Businessweek Archives

The Case Against Steve Case


Readers Report

THE CASE AGAINST STEVE CASE

America Online chief Steven M. Case has grandiose plans, nine lives, and excessive self-confidence, but he is missing the point ("The online world of Steve Case," Cover Story, Apr. 15). AOL's service is terrible: repeated inability to connect, frequent and random disconnects, pricing that is exorbitant for even modest usage, and interminable delays waiting for art to load. All this while I receive yet another in the never-ending series of unsolicited startup disks--as AOL attempts to corral more "members" despite an inability to service those they have now.

It's the service, stupid. I'm looking for a direct-access Internet provider with a flexible pricing plan. When I find one, I am history. If there are others like me, Steve Case will be history, too.

F.J. Krall

Summit, N.J.

A good depiction of Steve Case--not as a whiz kid but as a master of spin. AOL's Mac users still don't have the "telnet" capability enjoyed by their Internet counterparts, which Case has been promising since 1994. The company appears to be held afloat by deficit financing and public relations, helped by new customers--and reporters--who don't know about the Internet. As AOL users discover Internet software that offers everything AOL has--bigger, better, and faster--subscribership will plummet.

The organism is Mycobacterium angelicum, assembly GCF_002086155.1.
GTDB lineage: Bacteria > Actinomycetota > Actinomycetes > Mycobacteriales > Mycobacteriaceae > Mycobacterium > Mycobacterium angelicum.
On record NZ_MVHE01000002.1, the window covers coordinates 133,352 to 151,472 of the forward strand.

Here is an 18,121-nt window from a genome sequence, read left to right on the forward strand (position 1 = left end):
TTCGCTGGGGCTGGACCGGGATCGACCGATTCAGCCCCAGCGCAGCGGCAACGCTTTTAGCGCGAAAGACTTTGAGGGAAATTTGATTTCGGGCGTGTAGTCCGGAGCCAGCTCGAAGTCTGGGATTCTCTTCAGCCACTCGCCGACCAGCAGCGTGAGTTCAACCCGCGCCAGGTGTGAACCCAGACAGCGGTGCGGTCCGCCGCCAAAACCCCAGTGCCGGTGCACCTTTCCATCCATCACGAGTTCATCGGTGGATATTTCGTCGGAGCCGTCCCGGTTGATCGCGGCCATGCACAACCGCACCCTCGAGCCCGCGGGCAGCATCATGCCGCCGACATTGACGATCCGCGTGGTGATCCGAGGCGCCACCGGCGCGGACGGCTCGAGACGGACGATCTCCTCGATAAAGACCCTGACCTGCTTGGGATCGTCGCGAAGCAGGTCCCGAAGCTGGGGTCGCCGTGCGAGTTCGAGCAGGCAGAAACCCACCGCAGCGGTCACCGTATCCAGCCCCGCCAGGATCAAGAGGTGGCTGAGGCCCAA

David Cassel

San Leandro, Calif.Return to top

WHY SHOULD BIG TOBACCO GET A BAILOUT?

David Greising's proposal in his commentary "A tobacco deal that could clear the air" (News: Analysis & Commentary, Apr. 15)--to give tobacco special immunity from consumer-fraud and antitrust laws--is an insult to law-abiding businesses. The tobacco industry may well contribute $55 billion to gross domestic product. But Greising neglects to point out that tobacco drains $65 billion per year out of our economy in health and other costs. And he neglects to point out that much of that cost is borne by businesses that pay health premiums. Blue Cross & Blue Shield of Minnesota has joined me as a co-plaintiff in our suit specifically because of the suffocating tobacco-related costs they and their business customers bear.

We are merely holding tobacco companies to the standards that other businesses have obeyed for years. In the end, law-abiding businesses may have the most to gain from holding the tobacco industry accountable for the harm caused by their illegal behavior.

Hubert H. Humphrey III

Attorney General of Minnesota

St. PaulReturn to top

HUMAN RESOURCES AT DUPONT

We must point out several facts not accurately represented in "Has outsourcing gone too far?" (News: Analysis & Commentary, Apr. 1). While we have a multiyear contract with Forum Corp., it is not for $10 million. Our relationship with Forum is on a fully variable-cost basis, consistent with our original intent. The decision to reduce internal training staff was DuPont's, not Forum's. This was also implemented prior to identifying Forum as our training partner. Lastly, Forum does not administer all of DuPont's training and development.

Daniel W. Burger Jr.

Vice-President for Human Resources

DuPont Co.

Wilmington, Del.Return to top

THE NEW C-NOTE IS A BEAUTY IN THE EYE OF THIS BEHOLDER

"A C-note too ugly to counterfeit" (In Business This Week, Apr. 15). Hardly! The new $100 bill is bigger, bolder, more detailed, and in turn, more interesting. Maybe its looks are debatable. But improved protection and increased functionality are the real story.

Tod L. Niedeck

Dalton, Mass.Return to top


The Good Business Issue
LIMITED-TIME OFFER SUBSCRIBE NOW
 
blog comments powered by Disqus